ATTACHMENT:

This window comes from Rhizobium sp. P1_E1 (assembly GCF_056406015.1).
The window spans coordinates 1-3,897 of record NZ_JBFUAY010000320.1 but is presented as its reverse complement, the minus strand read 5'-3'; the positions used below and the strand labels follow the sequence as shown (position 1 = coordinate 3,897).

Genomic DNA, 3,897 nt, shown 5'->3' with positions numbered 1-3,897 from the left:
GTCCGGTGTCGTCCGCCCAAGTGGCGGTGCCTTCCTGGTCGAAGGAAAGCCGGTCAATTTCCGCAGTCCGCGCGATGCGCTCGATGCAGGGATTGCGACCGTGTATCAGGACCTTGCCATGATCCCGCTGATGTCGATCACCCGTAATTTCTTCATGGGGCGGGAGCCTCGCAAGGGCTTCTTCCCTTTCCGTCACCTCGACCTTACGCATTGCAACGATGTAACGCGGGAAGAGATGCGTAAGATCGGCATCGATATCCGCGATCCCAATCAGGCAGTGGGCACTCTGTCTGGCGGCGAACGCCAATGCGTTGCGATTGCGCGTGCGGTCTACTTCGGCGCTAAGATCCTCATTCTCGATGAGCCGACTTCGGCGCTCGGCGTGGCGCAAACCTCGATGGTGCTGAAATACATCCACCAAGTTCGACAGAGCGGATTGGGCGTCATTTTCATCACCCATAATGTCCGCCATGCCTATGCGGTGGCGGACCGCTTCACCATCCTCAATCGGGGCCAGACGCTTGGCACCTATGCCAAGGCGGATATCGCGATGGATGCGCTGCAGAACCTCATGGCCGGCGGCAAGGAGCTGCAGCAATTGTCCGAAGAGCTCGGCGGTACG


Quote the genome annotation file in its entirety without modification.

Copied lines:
This window comes from Rhizobium sp. P1_E1 (assembly GCF_056406015.1).
The window spans coordinates 1-3,897 of record NZ_JBFUAY010000320.1 but is presented as its reverse complement, the minus strand read 5'-3'; the positions used below and the strand labels follow the sequence as shown (position 1 = coordinate 3,897).

Genomic DNA, 3,897 nt, shown 5'->3' with positions numbered 1-3,897 from the left:
GTCCGGTGTCGTCCGCCCAAGTGGCGGTGCCTTCCTGGTCGAAGGAAAGCCGGTCAATTTCCGCAGTCCGCGCGATGCGCTCGATGCAGGGATTGCGACCGTGTATCAGGACCTTGCCATGATCCCGCTGATGTCGATCACCCGTAATTTCTTCATGGGGCGGGAGCCTCGCAAGGGCTTCTTCCCTTTCCGTCACCTCGACCTTACGCATTGCAACGATGTAACGCGGGAAGAGATGCGTAAGATCGGCATCGATATCCGCGATCCCAATCAGGCAGTGGGCACTCTGTCTGGCGGCGAACGCCAATGCGTTGCGATTGCGCGTGCGGTCTACTTCGGCGCTAAGATCCTCATTCTCGATGAGCCGACTTCGGCGCTCGGCGTGGCGCAAACCTCGATGGTGCTGAAATACATCCACCAAGTTCGACAGAGCGGATTGGGCGTCATTTTCATCACCCATAATGTCCGCCATGCCTATGCGGTGGCGGACCGCTTCACCATCCTCAATCGGGGCCAGACGCTTGGCACCTATGCCAAGGCGGATATCGCGATGGATGCGCTGCAGAACCTCATGGCCGGCGGCAAGGAGCTGCAGCAATTGTCCGAAGAGCTCGGCGGTACG